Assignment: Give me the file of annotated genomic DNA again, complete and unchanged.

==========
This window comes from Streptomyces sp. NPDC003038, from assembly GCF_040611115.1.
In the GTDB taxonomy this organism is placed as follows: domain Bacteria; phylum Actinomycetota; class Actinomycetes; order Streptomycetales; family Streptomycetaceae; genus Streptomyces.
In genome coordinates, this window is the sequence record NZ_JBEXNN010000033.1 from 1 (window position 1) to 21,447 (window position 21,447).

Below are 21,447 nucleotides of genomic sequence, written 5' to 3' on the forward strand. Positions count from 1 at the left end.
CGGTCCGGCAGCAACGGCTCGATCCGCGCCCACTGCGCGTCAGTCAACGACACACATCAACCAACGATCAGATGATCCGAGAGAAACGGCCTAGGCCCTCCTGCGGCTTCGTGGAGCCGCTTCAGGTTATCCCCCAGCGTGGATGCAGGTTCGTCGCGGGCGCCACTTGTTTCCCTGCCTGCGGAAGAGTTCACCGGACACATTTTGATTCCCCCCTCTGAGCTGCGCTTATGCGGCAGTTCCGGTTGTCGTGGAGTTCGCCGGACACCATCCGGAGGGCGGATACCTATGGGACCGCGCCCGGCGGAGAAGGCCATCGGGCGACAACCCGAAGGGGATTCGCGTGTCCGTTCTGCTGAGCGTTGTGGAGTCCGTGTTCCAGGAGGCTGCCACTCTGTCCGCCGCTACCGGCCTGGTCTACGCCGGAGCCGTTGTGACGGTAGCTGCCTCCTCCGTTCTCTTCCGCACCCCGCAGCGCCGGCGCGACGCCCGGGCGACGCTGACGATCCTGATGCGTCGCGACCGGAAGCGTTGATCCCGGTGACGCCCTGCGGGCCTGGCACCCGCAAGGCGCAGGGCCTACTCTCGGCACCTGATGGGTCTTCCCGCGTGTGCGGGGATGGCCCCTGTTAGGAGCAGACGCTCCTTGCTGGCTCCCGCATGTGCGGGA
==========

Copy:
This window comes from Streptomyces sp. NPDC003038, from assembly GCF_040611115.1.
In the GTDB taxonomy this organism is placed as follows: domain Bacteria; phylum Actinomycetota; class Actinomycetes; order Streptomycetales; family Streptomycetaceae; genus Streptomyces.
In genome coordinates, this window is the sequence record NZ_JBEXNN010000033.1 from 1 (window position 1) to 21,447 (window position 21,447).

Below are 21,447 nucleotides of genomic sequence, written 5' to 3' on the forward strand. Positions count from 1 at the left end.
CGGTCCGGCAGCAACGGCTCGATCCGCGCCCACTGCGCGTCAGTCAACGACACACATCAACCAACGATCAGATGATCCGAGAGAAACGGCCTAGGCCCTCCTGCGGCTTCGTGGAGCCGCTTCAGGTTATCCCCCAGCGTGGATGCAGGTTCGTCGCGGGCGCCACTTGTTTCCCTGCCTGCGGAAGAGTTCACCGGACACATTTTGATTCCCCCCTCTGAGCTGCGCTTATGCGGCAGTTCCGGTTGTCGTGGAGTTCGCCGGACACCATCCGGAGGGCGGATACCTATGGGACCGCGCCCGGCGGAGAAGGCCATCGGGCGACAACCCGAAGGGGATTCGCGTGTCCGTTCTGCTGAGCGTTGTGGAGTCCGTGTTCCAGGAGGCTGCCACTCTGTCCGCCGCTACCGGCCTGGTCTACGCCGGAGCCGTTGTGACGGTAGCTGCCTCCTCCGTTCTCTTCCGCACCCCGCAGCGCCGGCGCGACGCCCGGGCGACGCTGACGATCCTGATGCGTCGCGACCGGAAGCGTTGATCCCGGTGACGCCCTGCGGGCCTGGCACCCGCAAGGCGCAGGGCCTACTCTCGGCACCTGATGGGTCTTCCCGCGTGTGCGGGGATGGCCCCTGTTAGGAGCAGACGCTCCTTGCTGGCTCCCGCATGTGCGGGA